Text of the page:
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ARGENTINA | 22-06-2024 16:35

Poll: Low expectations, poverty concerns as Milei enters second semester

Argentina’s President's negative approval rating outweighs positive in new Equipo Mide poll, with 60% of respondents saying they disapprove of his manners and governing style.

President Javier Milei has celebrated his first six months in office, but both his supporters and critics are concerned by rising poverty and unemployment. 

A new poll from the Equipo Mide consultancy firm, coinciding with the La Libertad Avanza leader’s first six months in office, indicated that most Argentines expect inflation to continue rising in the rest of the year and that the nation’s economic situation will also worsen.

Contrary to most surveys conducted since Milei took office, the President’s approval rating slipped sightly into the negative, scoring 50 percent to 48 percent positive. 

Notably, 60 percent of those quizzed said they considered the head of state’s manners to be “bad,” disapproving of his style of governing.

Topping the list of concerns after six months of the Milei administration were poverty (23 percent), unemployment (15 percent) and inflation (14 percent). They were followed by corruption (12 percent), crime (10 percent), pensions (five percent), education (five percent), justice (three percent), housing (two percent), healthcare (two percent), drug-trafficking (two percent) and the environment (one percent).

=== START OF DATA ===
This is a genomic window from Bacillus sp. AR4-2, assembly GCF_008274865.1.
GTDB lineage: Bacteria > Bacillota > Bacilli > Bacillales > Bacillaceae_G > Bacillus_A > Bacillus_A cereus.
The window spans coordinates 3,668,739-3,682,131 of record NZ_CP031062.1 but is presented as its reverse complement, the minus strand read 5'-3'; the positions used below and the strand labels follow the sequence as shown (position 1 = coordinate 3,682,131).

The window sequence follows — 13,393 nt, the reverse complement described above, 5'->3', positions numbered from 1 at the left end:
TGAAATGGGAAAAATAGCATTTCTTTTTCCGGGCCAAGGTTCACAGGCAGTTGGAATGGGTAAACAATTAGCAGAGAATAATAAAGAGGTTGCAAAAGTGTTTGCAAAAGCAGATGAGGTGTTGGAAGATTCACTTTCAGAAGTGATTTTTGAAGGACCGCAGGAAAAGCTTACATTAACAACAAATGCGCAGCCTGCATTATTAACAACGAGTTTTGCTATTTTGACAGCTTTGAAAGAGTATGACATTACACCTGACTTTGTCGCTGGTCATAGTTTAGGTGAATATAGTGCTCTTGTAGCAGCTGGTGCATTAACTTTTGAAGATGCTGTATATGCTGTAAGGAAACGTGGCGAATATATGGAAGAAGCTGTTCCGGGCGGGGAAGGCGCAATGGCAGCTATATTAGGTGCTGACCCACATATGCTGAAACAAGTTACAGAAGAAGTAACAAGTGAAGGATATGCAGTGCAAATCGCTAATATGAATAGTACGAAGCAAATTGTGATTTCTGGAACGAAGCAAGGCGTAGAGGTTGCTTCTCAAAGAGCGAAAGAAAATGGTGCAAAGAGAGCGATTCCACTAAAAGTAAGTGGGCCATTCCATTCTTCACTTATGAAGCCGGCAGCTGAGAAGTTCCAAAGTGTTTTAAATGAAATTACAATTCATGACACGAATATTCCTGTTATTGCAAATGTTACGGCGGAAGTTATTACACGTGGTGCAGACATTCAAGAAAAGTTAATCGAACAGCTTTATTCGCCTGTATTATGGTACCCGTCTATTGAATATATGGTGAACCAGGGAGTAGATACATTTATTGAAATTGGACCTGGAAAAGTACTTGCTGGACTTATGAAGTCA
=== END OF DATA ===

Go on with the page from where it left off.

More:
Drilling down into expectations for inflation, 37 percent of respondents believe that prices will continue to rise in the next few months, while 33 percent say they will go down. Just over 20 percent said they would remain more or less unchanged.

Expectations for the next six months of the Milei administration are also low. Forty-one percent of those surveyed believe their situation will be “worse off,” whereas 33 percent consider it will be “better off” and 16 percent said it will remain “just as bad.”

When it comes to emotions, 41 percent of respondents maintain “hope” for the future, while 22 percent claim they feel “upset and angry.” Nineteen percent feel “uncertainty,” 12 percent feel “confidence,” 11 percent feel “disappointment” and 10 percent feel “afraid.” 

The survey also measured the perception of the country’s direction with Milei’s measures, which showed that 51 percent believe it is the “wrong” path and 48 percent the “right” one.


– TIMES/PERFIL

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